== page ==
11.09.2016 Day in History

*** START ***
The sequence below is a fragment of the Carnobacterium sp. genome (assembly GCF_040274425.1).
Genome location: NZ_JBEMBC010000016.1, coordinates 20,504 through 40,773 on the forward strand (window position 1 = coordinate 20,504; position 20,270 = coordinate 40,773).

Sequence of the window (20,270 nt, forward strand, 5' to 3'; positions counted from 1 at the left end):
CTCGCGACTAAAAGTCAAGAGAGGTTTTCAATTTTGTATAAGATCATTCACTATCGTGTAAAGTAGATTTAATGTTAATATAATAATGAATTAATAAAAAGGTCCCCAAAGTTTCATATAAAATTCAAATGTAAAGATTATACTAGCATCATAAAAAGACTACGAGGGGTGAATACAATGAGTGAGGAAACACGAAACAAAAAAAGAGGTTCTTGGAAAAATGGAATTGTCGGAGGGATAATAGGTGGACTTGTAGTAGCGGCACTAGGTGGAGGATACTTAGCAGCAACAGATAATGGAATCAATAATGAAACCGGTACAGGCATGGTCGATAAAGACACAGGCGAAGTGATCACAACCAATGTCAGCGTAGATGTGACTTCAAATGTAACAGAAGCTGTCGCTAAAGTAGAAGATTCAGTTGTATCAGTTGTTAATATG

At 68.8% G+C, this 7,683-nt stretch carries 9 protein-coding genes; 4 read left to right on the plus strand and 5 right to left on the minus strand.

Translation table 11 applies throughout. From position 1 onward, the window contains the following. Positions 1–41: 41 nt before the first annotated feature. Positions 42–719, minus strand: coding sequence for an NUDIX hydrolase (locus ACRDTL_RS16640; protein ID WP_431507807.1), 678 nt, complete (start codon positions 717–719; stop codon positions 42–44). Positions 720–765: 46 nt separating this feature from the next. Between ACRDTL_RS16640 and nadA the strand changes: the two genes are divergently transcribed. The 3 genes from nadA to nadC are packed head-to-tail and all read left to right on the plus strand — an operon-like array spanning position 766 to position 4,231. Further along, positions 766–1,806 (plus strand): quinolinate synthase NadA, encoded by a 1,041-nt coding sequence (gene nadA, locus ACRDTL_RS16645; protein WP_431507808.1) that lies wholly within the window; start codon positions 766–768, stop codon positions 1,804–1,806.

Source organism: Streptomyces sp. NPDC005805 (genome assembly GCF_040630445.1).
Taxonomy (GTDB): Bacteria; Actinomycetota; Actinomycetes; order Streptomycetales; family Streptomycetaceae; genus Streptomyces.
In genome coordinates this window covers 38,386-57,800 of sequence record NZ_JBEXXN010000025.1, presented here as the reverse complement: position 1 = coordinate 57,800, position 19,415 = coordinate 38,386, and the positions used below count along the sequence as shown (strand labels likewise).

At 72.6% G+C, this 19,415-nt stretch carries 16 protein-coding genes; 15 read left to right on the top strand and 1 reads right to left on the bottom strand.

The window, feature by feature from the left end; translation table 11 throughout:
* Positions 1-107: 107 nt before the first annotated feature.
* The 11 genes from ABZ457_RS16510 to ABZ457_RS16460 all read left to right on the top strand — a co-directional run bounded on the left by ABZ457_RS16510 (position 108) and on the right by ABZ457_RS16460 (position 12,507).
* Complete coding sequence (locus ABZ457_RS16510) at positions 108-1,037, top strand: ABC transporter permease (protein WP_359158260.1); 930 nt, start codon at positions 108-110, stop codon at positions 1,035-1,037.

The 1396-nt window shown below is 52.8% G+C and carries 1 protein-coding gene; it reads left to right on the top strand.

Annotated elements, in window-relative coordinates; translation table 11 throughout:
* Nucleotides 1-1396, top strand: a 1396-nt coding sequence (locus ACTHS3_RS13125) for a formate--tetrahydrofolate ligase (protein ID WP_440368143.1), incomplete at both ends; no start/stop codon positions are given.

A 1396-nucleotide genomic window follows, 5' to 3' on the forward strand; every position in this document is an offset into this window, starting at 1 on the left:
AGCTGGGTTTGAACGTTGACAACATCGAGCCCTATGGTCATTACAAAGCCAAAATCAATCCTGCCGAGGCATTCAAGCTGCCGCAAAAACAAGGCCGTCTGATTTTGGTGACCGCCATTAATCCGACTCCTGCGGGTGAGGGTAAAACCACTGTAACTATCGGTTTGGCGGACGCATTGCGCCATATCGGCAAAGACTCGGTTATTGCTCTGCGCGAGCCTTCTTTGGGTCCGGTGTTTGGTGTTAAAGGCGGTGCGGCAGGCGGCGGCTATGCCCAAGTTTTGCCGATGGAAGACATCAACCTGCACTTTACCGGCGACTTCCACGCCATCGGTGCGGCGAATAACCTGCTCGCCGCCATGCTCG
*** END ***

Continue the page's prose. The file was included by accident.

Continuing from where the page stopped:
death skull-Santa-muerte-nlaredo2Today in Bolivia is Dia de los ñatitas, or Day of the Skulls, as much of Germanic Europe celebrated Inventor’s Day and, paradoxically, the United States declares World Freedom Day; in the Iberian Peninsula a thousand three hundred and twenty-two years ago, a Visigoth king in Hispania, at the seventeenth Council of Toledo, sentenced all Jews to slavery with the accusation that they had been assisting Muslims against Christian rule; more or less eight centuries henceforth to the day, in 1494, Florence expelled all members of the Medici family from its realm; just a year more than a quarter century after that, in 1520, not quite a thousand miles North in Scandinavia, pro-independence Swede executed scores of their foes in the ‘Stockholm Bloodbath,’ inaugurating an Sweden independent from Denmark; seventy-six years later, in 1596, the English translator, poet, and dramatist died; precisely a century further along time’s path, in 1620, across the wide Atlantic, passengers on the Mayflower first spotted what became Massachusetts; another hundred years onward exactly, in 1720, ongoing internecine depredations continued in Jerusalem as Palestinian creditors burned the Judah HeHasid synagogue and expelled Ashkenazi Jews who were in arrears; two hundred seventeen years before the here and now, Napoleon and two fellow officers overthrew the French Directory in anticipation of a combined revolutionary and imperial France; two hundred fourteen years prior to the present pass, the baby boy first opened his eyes on his way to becoming the American minister, journalist, and activist Elijah Parish Lovejoy; sixteen years after that conjunction, in 1818, a Russian baby boy came into the world who would mature as the writer and dramatist of world renown, Ivan Turganev; four years hence, in 1822, the USS Alligator and a squadron of pirate schooners faced off the coast of Cuba; twenty-boat ship mayflowersix years subsequently to the day, in 1848, one of many revolutionary activists across Europe, Robert Blum, faced the gallows in Vienna for his leadership role in uprisings at that time; three years past that point in time, in 1851, across the wide ocean and the Appalachian mountains, reactionary slaveocrats in Kentucky kidnapped an Indianan abolitionist preacher to force him to stand trial in the Bluegrass State for helping a slave escape; half a dozen years hence, in 1857, seven hundred miles Northeast in Boston, local intellectuals funded the redoubtable Atlantic magazine; a decade subsequent to that moment, in 1867, the Tokugawa shogunate stopped the rejection of the Westernization of Japan; a decade beyond that, in 1877, the infant first looked about him on his way to becoming Muhammad Iqbal, the Pakistani philosopher, poet, and politician; eight years closer to now, in 1885, the Russian poet and playwright Velimir Khlebnikov was born; two years still more proximate to the present, in 1887, the United States extended its Manifest Destiny beyond the shores of North America to force its granting of access to Pearl Harbor in Hawaii; one hundred and ten years back, President Theodore Roosevelt became the first serving Chief Executive to leave the borders of the United States behind when he visited the construction project that the United States’ theft of Panama from Colombia had permitted to move forward; eight years subsequent to today, in 1914, the baby boy destined to become the estimable theologian Thomas Berry bounced into the world; three years later, in 1917, Joseph Stalin entered the provisional government of Bolshevik Russia; three hundred sixty-five years still further down the pike, in 1818, the founder of taekwondo, Choi Hong Hi was born, and the notable poet and thinker, Guillaume Apollinaire, of French identity but Polish and Italian descent, succumbed to wounds of war and a severe flu infection; three years afterward, in 1921, Italy’s National Fascist Party first came into formal existence; a year later, in 1922, the Hungarian mathematician Imre Lakatos; three hundred sixty-five years further along, in 1923, German fascists faced a comeuppance when the Weimar Republic’s authorities arrested the so-called ‘Beer Hall Putsch’ plotters, including Adolf Hitler; five years more proximate to this day and time, in 1928, a little girl was born who would rise and then quite quickly fall as the acclaimed poet, Anne Sexton; twelve weeks still further down time’s arc, in 1929, Imre Kertesz, the Hungarian author and Nobel Prize laureate, spent his first day on earth; another half-four years hence, in 1933, a spontaneous walkout by assembly line workers at auto plants in Racine and Milwaukee led to a lockout of 3,000 autoworkers, which in turn elicited substantial pay raises and union recognition when the workers won their struggle; three hundred sixty-five days beyond that, in 1934, the male child first shouted out whose writing